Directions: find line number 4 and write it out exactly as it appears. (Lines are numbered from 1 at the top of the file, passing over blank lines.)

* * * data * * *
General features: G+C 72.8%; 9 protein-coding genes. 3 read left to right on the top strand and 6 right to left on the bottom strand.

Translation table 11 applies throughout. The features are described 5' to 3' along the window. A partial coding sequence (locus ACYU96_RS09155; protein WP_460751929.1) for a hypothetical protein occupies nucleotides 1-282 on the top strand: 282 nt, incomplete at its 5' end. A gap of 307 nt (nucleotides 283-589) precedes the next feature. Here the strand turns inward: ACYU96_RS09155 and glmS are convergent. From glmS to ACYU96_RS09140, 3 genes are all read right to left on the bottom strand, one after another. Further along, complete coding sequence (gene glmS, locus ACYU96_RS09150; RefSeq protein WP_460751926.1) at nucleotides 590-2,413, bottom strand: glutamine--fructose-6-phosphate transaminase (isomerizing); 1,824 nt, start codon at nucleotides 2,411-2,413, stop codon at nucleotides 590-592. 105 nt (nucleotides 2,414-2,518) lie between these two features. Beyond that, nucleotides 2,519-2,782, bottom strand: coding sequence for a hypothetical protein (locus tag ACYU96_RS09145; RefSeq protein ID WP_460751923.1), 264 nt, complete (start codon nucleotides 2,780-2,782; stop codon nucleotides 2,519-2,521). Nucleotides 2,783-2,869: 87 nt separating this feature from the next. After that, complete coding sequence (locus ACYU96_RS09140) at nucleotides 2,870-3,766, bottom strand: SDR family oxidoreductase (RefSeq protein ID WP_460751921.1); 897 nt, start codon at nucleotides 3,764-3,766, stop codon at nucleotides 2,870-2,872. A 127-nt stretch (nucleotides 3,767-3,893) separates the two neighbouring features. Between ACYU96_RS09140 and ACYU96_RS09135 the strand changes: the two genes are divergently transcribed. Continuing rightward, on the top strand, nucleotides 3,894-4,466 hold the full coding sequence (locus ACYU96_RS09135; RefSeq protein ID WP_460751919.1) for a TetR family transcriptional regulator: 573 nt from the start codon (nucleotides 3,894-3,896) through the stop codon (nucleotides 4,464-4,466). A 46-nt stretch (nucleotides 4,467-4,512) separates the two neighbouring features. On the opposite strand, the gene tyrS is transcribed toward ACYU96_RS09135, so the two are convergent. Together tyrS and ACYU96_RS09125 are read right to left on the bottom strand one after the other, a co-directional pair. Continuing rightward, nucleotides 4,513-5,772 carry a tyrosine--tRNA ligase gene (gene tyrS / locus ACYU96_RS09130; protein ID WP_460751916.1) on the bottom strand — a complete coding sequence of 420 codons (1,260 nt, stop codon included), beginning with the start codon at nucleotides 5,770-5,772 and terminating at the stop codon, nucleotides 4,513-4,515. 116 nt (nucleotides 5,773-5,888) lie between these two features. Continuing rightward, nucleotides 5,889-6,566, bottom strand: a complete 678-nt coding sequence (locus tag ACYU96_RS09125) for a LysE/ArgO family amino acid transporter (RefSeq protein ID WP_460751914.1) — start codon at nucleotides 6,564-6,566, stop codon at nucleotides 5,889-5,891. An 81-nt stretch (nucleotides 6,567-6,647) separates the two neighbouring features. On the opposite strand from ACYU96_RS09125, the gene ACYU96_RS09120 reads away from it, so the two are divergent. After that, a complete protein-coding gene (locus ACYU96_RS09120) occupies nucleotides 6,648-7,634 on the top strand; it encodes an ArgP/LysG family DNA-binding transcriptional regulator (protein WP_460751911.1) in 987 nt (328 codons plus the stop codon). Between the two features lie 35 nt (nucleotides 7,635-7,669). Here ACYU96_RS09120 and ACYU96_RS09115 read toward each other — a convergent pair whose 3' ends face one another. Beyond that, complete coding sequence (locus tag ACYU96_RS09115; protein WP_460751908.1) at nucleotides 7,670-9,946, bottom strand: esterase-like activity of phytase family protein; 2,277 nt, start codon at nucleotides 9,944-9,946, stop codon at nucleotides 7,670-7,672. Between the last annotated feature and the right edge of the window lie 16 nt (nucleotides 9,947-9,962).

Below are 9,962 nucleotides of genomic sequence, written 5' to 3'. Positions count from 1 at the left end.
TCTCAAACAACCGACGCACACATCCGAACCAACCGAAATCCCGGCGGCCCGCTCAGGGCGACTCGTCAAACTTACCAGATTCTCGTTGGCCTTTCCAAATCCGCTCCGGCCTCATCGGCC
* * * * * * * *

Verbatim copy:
TCTCAAACAACCGACGCACACATCCGAACCAACCGAAATCCCGGCGGCCCGCTCAGGGCGACTCGTCAAACTTACCAGATTCTCGTTGGCCTTTCCAAATCCGCTCCGGCCTCATCGGCC